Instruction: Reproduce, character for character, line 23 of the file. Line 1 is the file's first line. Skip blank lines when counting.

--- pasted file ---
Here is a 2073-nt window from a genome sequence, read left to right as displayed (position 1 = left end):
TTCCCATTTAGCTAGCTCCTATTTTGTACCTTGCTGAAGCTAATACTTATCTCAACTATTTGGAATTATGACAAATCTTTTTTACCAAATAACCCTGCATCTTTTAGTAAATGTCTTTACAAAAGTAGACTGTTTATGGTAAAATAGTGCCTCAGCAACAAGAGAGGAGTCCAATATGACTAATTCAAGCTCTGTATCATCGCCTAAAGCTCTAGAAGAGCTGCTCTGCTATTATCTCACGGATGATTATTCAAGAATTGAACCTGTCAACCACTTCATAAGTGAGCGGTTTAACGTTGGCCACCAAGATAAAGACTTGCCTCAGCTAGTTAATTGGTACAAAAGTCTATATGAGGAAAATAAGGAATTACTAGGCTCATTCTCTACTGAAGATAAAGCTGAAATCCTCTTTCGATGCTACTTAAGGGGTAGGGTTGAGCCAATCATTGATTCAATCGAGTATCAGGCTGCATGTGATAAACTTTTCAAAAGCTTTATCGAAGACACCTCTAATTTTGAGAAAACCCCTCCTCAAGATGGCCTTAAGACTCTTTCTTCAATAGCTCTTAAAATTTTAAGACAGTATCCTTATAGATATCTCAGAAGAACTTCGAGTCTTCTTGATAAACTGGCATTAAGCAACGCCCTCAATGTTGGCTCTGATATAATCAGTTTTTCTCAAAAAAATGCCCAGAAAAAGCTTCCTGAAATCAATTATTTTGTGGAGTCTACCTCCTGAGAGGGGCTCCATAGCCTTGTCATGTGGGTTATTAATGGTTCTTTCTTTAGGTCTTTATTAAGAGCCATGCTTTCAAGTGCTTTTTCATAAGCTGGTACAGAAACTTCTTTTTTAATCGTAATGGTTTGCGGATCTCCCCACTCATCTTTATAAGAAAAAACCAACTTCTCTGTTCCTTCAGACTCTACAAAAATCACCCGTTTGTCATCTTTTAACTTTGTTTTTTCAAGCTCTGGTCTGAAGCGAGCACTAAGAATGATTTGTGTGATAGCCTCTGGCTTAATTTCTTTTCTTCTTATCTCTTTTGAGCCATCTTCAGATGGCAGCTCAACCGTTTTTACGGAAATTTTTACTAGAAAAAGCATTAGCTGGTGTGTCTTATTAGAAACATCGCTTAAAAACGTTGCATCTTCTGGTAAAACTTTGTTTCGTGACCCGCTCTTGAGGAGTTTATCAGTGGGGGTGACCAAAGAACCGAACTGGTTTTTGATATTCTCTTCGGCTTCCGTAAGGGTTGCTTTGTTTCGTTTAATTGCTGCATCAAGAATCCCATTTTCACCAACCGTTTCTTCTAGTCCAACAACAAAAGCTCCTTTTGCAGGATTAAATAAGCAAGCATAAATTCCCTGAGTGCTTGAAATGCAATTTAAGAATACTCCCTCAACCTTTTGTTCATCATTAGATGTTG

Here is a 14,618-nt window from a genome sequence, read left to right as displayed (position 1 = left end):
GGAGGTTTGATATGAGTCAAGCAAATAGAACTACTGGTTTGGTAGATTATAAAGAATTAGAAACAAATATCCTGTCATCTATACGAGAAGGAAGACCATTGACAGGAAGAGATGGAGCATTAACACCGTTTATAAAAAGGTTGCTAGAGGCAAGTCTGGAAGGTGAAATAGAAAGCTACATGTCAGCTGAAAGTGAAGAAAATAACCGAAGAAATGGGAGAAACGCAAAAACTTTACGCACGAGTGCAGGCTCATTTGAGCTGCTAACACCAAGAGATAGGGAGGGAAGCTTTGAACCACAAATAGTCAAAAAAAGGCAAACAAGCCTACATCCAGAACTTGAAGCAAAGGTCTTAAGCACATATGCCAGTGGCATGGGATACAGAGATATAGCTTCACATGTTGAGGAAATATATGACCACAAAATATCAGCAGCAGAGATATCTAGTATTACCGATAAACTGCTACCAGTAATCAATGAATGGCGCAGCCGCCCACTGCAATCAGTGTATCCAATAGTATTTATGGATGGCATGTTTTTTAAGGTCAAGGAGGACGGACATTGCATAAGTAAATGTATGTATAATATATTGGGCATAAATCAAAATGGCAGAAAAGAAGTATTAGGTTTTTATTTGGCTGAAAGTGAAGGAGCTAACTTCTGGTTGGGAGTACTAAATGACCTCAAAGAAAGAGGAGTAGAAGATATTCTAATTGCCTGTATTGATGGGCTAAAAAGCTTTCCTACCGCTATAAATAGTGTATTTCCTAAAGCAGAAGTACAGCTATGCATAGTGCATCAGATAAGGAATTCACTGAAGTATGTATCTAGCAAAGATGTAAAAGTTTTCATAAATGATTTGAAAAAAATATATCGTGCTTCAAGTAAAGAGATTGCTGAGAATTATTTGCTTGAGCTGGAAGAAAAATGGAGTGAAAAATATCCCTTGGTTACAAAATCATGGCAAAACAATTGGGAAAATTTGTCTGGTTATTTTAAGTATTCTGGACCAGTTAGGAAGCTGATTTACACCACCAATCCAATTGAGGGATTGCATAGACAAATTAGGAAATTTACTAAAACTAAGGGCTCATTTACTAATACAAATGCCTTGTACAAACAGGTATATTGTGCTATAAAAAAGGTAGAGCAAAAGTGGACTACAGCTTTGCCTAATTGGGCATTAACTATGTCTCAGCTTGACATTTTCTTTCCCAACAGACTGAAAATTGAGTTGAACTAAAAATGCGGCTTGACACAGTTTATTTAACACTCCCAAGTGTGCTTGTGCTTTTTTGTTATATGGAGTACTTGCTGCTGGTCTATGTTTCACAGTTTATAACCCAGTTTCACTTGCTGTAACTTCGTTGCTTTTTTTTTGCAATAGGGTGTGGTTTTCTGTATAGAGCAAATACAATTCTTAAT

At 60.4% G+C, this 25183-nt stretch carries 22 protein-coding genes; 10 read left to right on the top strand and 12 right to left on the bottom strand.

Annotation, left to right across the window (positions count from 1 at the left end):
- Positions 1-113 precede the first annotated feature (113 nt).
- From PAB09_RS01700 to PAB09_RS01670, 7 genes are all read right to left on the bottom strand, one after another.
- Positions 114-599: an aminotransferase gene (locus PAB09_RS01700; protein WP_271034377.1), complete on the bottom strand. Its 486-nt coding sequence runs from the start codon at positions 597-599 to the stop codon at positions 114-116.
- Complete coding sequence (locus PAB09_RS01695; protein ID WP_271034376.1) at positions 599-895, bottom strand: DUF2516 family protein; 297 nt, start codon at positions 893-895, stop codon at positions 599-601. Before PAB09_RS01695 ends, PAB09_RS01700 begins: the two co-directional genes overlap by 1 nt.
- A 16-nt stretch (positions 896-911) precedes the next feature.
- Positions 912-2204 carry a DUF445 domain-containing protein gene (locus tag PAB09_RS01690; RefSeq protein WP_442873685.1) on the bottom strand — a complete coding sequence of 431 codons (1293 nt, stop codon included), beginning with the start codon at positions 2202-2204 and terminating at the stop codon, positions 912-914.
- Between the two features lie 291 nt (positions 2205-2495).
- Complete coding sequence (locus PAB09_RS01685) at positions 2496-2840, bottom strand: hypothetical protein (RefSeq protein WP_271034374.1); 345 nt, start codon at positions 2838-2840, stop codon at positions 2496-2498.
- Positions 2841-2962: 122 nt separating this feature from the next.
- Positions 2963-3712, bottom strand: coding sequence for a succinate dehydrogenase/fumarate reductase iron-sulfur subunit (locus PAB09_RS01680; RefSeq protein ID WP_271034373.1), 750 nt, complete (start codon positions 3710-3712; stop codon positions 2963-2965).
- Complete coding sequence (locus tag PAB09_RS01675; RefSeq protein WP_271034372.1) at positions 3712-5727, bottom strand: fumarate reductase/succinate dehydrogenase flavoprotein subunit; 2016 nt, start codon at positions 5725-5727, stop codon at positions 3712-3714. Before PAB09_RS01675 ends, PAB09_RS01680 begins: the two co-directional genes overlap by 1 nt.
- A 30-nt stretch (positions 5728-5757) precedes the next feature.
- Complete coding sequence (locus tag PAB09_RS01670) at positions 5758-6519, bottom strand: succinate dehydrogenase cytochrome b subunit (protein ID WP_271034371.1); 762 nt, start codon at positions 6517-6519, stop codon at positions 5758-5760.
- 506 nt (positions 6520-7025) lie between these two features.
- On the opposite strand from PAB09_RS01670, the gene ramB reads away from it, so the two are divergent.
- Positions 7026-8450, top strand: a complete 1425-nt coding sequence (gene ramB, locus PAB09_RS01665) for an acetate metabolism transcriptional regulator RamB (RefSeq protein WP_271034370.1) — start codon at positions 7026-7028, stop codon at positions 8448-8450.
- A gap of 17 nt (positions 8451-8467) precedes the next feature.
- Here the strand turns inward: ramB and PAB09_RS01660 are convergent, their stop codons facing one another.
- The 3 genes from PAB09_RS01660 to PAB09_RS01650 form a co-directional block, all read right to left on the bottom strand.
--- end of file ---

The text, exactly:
- A gap of 17 nt (positions 8451-8467) precedes the next feature.